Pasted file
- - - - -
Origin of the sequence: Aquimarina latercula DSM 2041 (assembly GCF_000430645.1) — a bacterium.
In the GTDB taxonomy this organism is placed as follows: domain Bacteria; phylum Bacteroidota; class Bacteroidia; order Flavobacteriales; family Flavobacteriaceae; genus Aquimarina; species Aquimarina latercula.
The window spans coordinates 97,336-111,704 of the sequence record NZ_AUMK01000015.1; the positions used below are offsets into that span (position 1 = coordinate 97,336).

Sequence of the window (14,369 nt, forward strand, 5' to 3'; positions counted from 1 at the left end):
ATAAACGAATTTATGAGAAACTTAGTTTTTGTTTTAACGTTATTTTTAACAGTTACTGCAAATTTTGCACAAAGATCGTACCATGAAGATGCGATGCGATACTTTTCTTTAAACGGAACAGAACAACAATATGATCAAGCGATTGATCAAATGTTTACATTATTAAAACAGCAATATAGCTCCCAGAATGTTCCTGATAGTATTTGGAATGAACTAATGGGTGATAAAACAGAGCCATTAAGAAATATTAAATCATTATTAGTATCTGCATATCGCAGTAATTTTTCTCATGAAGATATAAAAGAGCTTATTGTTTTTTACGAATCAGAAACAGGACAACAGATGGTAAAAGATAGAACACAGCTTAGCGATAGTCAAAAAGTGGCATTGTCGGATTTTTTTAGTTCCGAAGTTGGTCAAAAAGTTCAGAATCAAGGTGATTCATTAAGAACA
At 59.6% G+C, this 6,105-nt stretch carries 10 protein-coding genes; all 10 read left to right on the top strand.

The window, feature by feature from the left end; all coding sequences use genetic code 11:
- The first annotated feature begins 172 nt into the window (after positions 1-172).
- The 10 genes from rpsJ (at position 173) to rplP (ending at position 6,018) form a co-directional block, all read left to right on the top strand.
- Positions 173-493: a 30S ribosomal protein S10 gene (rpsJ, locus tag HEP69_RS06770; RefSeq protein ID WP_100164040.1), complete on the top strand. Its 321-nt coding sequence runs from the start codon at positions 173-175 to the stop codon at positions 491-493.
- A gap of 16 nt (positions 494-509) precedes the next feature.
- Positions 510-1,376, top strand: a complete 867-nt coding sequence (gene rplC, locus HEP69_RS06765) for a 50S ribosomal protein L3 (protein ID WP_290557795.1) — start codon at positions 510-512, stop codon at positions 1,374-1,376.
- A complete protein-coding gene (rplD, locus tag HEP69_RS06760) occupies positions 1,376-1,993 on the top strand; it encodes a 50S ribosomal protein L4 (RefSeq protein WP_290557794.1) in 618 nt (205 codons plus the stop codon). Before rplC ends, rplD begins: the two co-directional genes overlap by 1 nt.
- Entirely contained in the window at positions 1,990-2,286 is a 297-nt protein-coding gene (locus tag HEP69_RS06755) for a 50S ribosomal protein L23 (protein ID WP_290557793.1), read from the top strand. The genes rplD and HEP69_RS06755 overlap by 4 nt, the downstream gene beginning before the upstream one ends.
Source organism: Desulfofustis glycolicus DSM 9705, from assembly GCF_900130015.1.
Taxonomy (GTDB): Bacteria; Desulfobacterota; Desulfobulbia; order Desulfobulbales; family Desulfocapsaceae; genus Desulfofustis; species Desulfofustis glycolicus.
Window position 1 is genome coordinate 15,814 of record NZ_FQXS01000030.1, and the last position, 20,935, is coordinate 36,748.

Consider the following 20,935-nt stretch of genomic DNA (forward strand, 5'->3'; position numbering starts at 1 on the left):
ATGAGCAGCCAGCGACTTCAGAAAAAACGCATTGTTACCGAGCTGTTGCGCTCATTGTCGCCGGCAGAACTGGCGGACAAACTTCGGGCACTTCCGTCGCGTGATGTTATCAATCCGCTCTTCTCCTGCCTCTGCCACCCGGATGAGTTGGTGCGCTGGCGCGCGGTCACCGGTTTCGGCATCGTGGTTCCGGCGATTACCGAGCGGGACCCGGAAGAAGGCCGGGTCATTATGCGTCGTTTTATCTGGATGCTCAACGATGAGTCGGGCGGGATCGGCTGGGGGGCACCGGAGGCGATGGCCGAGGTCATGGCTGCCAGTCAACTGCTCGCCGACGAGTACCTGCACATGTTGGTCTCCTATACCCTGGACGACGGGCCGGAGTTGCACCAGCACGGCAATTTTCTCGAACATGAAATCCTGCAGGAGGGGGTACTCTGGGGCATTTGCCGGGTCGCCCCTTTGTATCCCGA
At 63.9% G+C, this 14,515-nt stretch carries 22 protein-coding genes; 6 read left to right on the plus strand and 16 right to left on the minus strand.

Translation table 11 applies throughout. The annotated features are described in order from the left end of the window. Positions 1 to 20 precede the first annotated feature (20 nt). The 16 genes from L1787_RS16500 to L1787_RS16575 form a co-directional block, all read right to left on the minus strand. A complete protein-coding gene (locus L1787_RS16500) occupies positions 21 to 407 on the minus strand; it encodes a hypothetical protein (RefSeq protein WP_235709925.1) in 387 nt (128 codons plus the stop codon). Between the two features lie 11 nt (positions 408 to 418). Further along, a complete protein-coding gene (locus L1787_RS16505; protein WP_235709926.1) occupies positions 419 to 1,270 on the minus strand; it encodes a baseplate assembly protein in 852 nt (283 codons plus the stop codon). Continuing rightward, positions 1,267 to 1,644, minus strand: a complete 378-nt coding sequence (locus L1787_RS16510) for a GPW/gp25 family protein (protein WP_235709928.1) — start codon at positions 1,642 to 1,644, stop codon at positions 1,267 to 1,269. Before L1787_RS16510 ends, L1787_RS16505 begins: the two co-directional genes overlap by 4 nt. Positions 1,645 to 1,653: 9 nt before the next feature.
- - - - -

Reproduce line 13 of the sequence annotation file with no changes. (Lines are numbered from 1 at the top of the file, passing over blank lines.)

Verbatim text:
- A complete protein-coding gene (rplD, locus tag HEP69_RS06760) occupies positions 1,376-1,993 on the top strand; it encodes a 50S ribosomal protein L4 (RefSeq protein WP_290557794.1) in 618 nt (205 codons plus the stop codon). Before rplC ends, rplD begins: the two co-directional genes overlap by 1 nt.